I make a living by being creative.
Every single day, I have to come up with something new–as a writer, that means looking for new angles to the same general themes and stories, and as an entrepreneur that means finding creative solutions to difficult problems.
I don’t have the luxury of sitting around “waiting for inspiration.”
Either I find it, or I don’t eat.
Over the years, I have come up with a number of ways to keep my creative muscle active, flexible, and strong. And I’ve learned that whenever I stop doing any of these things, my creativity suffers.
Every creative individual struggles with the same. So, here are 7 ways to keep that muscle working–and keep yourself from getting lazy.
The vast majority of people (especially those with audacious goals) build their entire lives around “output.”
They wake up ready to tackle their To Do list. At 10 a.m., they have a call (output). At noon, a lunch meeting (output). At 3 p.m., a blocked-off work session (output). The entire day is built to do, with “input” activities becoming something of an afterthought.
Flip it. And instead, build your day around the pockets of time when you read, listen, and reflect. By the time you get to the “doing,” you’ll be overflowing with ideas.
Routine is efficient. But routine also turns an activity from a conscious act to an unconscious one.
Habits are good, but one habit that gets wasted is travel. Why is traveling to another country so amazing? Because it’s new. It forces you to take in your surroundings. And this act of paying attention sparks your creativity.
You can easily replicate this process by breaking small everyday habits (that can be broken without a large consequence). Change up the routes you take to work, or the coffee shop down the street. As you navigate your way, this will force you to look around–and looking is good for the soul.
Let’s say you’re sitting at a coffee shop.
Look around–see that parking meter outside? What does it remind you of? What’s the story behind that parking meter? How many quarters has it swallowed? Who was the last person to park there?
Every object has a story, and every story forces you to think in detail. The more detail you can imagine, the more you will find your creative juices starting to flow faster and faster.
Unfortunately, most people fear exercises like this as they get older. “What a childish thing, to make up a story about a parking meter.”
Amazing things happen when you let the mind roam.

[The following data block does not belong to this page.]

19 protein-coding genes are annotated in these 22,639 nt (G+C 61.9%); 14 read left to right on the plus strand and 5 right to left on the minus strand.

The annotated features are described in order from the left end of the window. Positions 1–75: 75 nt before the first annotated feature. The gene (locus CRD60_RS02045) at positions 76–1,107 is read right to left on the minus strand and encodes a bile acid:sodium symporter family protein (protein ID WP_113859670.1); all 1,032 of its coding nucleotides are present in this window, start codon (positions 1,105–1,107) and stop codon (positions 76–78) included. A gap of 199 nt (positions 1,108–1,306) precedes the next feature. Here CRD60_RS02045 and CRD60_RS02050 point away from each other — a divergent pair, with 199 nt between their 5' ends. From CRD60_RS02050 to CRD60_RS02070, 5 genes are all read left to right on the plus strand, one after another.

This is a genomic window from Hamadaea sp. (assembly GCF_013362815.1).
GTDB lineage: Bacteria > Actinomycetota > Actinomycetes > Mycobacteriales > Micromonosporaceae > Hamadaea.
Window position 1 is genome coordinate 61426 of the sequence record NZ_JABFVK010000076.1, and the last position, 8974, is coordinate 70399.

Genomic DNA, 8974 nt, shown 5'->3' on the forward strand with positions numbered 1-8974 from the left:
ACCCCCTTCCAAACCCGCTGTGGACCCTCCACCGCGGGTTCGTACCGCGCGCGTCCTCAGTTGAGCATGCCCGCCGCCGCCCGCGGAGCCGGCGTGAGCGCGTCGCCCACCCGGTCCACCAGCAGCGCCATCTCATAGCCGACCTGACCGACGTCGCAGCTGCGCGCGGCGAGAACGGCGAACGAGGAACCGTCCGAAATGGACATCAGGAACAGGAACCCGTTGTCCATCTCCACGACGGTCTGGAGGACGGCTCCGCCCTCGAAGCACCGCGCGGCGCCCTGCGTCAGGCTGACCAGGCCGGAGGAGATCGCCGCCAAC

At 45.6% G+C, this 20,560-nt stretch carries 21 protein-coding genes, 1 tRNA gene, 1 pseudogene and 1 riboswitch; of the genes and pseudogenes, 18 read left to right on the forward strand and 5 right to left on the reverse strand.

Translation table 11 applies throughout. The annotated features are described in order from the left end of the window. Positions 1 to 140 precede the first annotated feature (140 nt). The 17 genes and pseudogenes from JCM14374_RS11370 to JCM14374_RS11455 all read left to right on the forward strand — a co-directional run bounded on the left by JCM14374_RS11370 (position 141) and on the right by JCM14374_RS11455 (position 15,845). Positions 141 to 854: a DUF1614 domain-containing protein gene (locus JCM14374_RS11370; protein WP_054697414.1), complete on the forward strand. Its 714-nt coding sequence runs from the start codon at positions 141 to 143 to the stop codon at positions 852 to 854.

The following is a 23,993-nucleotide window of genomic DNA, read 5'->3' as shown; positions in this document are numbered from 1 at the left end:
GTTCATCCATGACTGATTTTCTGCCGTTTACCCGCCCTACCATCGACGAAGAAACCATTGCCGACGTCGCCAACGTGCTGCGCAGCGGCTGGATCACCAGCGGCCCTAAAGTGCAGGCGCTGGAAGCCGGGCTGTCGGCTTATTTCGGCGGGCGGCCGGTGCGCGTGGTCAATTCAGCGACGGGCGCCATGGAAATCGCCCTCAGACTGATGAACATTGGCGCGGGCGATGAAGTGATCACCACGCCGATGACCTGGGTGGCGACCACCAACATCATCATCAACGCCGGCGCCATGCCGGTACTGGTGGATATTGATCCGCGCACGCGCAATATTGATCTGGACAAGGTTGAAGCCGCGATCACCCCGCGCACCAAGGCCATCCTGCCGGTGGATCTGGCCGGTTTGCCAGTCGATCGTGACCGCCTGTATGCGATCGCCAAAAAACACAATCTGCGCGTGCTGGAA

If you had all the time, all the money, and all the resources in the world, what would you create? In your journal, start listing anything that comes to mind: television shows, apps, companies, books, paintings, clothing, shoes, furniture–the sky is the limit.
Most people don’t let themselves think this way, because they believe they’ll never have the resources so, “Why bother?”
In that case, I agree. You certainly won’t with that attitude.
When I was studying creative writing in college, one teacher in particular had a unique response to my Writer’s Block aches and pains.
I told her I was struggling with the writing, and instead of asking me more about the “doing,” she said, “Who are you reading?”
Reading, in itself, is a valuable exercise. But reading turns immensely valuable when it’s relevant to your pursuits. Reading is what shows you what has already been done–and what is still left to do. It gives you ideas to chew on. But most importantly, it serves as a reminder that you’re not alone in the creative process.
Whoever you’re reading had to go through it too.
I can’t stress this enough: the best thing you can do for your creativity is to “not do.”
In our busy society it has become extremely difficult for people to sit still. If we’re waiting, we’re on our phones (output). Even if we’re talking to someone, we’re often craving the next action, notification, or compulsive reminder.
But sitting still is what allows you to notice the world–and noticing is where all creativity comes from.
If you can sit and just observe the world for 15 minutes without checking your phone once, you will notice a massive shift in the way you feel. And more importantly, what you feel compelled to create.
This is a creative exercise I made up with close friend and fellow Inc columnist, Matthew Jones.
A whiteboard is unique because you can’t keep what you draw or write. The intention is to create, and then erase–which is very opposite than our “save everything in the Cloud” society we live in today.
The whiteboard game is simple. Approach it first by making some sort of squiggle, line, or shape, anywhere on the board. If playing with another person, let them draw the next object, alternating back and forth.
Eventually, your objects will begin to create a larger shape or picture–which inherently comes with a story. And if you keep at it long enough, you’ll start to realize that all creative ideas start with a squiggle, an accidental mark, and are only created through exploration and refinement.
Nobody knows the end before beginning.
Originally Published on Inc.
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